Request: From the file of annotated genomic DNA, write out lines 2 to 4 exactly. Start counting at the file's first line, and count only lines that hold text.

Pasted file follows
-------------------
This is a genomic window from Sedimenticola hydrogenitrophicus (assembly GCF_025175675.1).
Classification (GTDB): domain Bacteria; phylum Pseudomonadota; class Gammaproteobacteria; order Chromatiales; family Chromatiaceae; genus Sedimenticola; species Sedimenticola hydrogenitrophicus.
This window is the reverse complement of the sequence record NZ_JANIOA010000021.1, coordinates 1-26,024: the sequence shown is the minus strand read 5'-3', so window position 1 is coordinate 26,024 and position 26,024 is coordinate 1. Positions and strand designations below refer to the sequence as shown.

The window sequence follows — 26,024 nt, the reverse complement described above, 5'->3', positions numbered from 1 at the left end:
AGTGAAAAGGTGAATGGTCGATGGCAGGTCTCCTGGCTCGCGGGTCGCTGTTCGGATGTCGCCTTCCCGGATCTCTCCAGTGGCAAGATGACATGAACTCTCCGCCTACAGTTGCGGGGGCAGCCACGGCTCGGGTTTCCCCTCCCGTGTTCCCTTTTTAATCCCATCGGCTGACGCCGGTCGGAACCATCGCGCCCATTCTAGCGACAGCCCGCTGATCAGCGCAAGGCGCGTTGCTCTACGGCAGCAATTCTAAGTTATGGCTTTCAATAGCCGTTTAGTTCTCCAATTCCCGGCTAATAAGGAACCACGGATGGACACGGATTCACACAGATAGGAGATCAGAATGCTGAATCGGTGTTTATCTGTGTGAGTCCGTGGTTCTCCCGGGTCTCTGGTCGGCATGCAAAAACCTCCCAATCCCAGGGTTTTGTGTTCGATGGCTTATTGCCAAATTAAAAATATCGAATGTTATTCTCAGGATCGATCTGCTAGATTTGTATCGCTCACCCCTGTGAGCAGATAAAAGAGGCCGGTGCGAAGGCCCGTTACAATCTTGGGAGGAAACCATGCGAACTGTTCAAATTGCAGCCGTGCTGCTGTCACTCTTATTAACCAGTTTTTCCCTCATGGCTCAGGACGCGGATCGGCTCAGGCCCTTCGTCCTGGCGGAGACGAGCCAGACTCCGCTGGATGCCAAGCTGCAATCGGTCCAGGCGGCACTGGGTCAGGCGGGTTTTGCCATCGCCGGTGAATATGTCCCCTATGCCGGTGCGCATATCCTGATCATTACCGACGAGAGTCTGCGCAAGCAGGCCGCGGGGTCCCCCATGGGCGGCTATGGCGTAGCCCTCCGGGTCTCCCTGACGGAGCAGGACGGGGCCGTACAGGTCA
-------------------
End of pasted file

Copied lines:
Classification (GTDB): domain Bacteria; phylum Pseudomonadota; class Gammaproteobacteria; order Chromatiales; family Chromatiaceae; genus Sedimenticola; species Sedimenticola hydrogenitrophicus.
This window is the reverse complement of the sequence record NZ_JANIOA010000021.1, coordinates 1-26,024: the sequence shown is the minus strand read 5'-3', so window position 1 is coordinate 26,024 and position 26,024 is coordinate 1. Positions and strand designations below refer to the sequence as shown.

The window sequence follows — 26,024 nt, the reverse complement described above, 5'->3', positions numbered from 1 at the left end: